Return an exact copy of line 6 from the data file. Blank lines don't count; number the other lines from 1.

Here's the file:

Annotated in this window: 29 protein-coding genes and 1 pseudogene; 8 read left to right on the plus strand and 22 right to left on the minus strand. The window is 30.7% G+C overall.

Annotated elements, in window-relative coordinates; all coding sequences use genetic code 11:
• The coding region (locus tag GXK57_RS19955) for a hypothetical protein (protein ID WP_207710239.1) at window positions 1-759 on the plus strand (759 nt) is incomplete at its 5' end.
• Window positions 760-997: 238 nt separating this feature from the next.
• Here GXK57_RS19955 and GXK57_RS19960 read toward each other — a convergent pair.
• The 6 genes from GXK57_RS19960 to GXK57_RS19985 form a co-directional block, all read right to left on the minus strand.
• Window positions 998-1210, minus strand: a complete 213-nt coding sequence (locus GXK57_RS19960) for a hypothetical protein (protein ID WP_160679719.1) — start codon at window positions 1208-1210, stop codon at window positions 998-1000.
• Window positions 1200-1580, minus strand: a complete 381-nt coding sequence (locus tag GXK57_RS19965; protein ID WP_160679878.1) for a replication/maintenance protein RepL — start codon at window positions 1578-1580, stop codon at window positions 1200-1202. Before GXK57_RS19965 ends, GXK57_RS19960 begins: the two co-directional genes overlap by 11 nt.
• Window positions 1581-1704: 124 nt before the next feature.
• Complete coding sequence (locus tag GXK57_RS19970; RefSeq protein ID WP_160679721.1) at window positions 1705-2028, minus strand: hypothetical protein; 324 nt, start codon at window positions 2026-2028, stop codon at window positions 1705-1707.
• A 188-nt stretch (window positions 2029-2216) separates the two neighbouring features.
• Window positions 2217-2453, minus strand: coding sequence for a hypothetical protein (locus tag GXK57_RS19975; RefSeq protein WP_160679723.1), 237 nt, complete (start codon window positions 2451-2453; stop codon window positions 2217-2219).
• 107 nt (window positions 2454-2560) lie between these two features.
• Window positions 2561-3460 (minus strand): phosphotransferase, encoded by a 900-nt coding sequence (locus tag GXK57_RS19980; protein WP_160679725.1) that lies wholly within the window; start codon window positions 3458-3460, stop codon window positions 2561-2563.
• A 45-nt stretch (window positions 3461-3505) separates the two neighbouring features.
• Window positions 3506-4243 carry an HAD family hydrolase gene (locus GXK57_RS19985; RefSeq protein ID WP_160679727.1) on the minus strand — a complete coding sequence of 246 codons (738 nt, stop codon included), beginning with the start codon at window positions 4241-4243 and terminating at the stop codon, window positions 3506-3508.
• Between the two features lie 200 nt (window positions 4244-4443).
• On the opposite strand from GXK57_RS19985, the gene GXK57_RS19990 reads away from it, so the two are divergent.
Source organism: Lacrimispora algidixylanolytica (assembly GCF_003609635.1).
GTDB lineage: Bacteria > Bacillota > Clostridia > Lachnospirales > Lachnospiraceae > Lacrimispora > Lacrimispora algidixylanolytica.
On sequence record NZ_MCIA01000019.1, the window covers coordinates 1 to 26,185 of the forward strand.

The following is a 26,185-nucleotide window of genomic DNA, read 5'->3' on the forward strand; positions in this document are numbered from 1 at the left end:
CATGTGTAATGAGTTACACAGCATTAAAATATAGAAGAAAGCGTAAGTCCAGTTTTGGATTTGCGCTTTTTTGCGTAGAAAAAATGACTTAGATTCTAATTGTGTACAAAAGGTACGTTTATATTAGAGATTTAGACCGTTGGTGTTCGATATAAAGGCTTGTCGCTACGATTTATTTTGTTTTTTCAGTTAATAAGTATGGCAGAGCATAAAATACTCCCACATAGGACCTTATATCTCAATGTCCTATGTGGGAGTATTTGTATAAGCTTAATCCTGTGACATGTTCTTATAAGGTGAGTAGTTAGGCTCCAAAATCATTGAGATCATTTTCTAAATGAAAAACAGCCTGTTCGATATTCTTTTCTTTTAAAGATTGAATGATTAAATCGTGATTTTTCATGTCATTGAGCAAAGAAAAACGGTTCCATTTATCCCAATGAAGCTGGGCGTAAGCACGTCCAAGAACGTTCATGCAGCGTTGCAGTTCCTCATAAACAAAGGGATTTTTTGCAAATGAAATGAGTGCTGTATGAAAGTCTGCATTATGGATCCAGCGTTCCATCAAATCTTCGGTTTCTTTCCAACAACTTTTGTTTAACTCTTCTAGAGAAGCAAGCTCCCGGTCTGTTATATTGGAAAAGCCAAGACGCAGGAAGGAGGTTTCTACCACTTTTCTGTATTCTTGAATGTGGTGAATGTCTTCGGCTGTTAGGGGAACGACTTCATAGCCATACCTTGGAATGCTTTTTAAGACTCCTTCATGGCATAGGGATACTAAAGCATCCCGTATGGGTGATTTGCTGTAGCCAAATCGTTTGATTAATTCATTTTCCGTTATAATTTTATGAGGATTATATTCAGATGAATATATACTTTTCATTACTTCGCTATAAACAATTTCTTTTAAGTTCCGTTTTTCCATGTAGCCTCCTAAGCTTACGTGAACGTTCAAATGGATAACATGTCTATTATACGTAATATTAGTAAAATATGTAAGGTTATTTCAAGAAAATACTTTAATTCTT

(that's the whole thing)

• The 6 genes from GXK57_RS19960 to GXK57_RS19985 form a co-directional block, all read right to left on the minus strand.